Monday, February 19, 2018

Celebrating President's Day at JFK Library and Museum

It had been several years since I visited JFK Library & Museum in South Boston. An easy ride on the T and a ten minute walk (on a beautiful winter day) to one of the most impressive presidential library at Columbia Point on the Boston Harbor.

As I walked through the library I'm reminded what it must have been like to have a statesman as President. Hopefully we will have a president again that will honor the office.

Due to the holiday, there were several activities not normal to the museum; one being several actors portraying president's discussing their presidency. The first was John Adams (I ended up watching the HBO series when I got home), Thomas Jefferson and Abraham Lincoln.

Most of the library is filled with JFK family memorabilia. On July 4, 2017 I visited the JFK Museum in Hyannis Port where they celebrated his 100 year with a timeline. The South Boston library had a similar travel travel through his life in pictures.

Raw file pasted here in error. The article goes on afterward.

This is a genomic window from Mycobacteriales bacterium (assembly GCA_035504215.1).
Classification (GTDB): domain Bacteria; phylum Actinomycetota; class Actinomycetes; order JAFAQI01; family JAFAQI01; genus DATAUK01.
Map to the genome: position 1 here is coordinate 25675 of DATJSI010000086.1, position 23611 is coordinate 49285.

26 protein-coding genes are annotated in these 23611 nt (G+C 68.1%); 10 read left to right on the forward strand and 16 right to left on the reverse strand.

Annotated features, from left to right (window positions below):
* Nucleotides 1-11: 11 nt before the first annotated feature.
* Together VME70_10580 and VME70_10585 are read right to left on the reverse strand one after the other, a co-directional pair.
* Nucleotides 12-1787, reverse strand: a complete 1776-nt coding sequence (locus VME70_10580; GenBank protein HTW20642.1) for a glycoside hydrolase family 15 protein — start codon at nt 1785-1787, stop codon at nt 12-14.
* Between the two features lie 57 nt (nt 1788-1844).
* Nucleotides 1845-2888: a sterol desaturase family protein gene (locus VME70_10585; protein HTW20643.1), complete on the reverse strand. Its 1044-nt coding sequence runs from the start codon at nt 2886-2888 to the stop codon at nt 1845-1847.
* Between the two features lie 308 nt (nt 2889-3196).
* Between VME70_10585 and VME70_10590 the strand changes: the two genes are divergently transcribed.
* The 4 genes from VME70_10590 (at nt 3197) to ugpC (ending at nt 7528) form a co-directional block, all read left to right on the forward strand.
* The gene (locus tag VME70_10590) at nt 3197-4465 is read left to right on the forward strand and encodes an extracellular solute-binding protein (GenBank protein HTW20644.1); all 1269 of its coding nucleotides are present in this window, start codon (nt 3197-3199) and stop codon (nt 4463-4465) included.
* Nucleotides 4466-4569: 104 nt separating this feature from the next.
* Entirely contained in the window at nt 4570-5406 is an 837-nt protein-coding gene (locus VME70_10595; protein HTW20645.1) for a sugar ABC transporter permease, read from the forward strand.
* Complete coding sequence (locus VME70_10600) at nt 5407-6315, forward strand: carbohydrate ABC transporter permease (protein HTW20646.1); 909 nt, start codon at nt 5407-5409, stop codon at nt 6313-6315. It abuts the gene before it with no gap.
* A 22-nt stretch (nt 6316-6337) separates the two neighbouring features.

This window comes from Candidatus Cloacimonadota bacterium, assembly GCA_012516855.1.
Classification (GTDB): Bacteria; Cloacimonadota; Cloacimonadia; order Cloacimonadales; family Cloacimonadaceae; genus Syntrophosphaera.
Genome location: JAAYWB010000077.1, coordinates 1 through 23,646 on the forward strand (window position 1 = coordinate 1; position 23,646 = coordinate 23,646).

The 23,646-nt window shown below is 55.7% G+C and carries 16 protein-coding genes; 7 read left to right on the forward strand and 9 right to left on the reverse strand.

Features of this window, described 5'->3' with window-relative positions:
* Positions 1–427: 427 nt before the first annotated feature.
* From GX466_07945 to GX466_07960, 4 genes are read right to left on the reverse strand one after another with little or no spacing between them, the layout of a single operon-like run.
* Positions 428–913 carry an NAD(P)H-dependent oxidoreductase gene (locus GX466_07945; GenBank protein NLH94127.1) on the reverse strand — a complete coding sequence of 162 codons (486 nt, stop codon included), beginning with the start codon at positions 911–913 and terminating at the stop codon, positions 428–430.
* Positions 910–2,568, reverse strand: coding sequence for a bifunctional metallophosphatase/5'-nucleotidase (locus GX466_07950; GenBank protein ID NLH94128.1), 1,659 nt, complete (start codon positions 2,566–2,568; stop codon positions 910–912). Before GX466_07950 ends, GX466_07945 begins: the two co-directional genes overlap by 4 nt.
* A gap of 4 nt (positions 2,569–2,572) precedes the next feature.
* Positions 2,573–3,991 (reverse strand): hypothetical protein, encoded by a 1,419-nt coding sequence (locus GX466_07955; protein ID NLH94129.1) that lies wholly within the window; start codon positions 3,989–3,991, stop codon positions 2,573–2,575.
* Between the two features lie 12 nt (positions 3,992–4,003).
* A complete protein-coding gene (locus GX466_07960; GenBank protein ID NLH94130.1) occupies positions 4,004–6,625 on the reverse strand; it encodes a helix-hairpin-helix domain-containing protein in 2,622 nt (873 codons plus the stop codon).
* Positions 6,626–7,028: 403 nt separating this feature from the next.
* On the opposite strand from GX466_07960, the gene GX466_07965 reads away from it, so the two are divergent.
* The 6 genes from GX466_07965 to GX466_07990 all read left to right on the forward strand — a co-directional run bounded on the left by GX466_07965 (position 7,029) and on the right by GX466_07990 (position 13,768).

After my tour through the library, I walked along the Boston Harbor Walk taking in the city views.

Friday, December 22, 2017

The Magic of Universal Studios - Harry Potter

Universal Studios City Walk
I haven't taken a personal vacation for quite a while and so decided I wanted to get out of the cold of the Northeast and take in some sun.

Picking Universal Studios in Orlando was the best choice 1) because it is close, 2) warm, 3) Harry Potter of course!

I Harry Potter. I'm one of those people that has to stop and watch any Potter film as I'm clicking through the romote.

The adventure starts by going through the CityWalk, streaming with restaurants, theaters and shops.


Escaping From Gringotts

Goblin at Gringott's

Once inside the "Cities" park, I starting my journey at Diagon Alley, exacting replicas from the set including Weasley's, Ollivanders, and Knockturn Alley, plus Gringotts. Took the "Escape from Gringotts ride, but what was really impressive, much more than the ride itself (after 1 1/2 wait), was the replication of Gringotts from the final film, complete with Goblins and those beautiful chandeliers.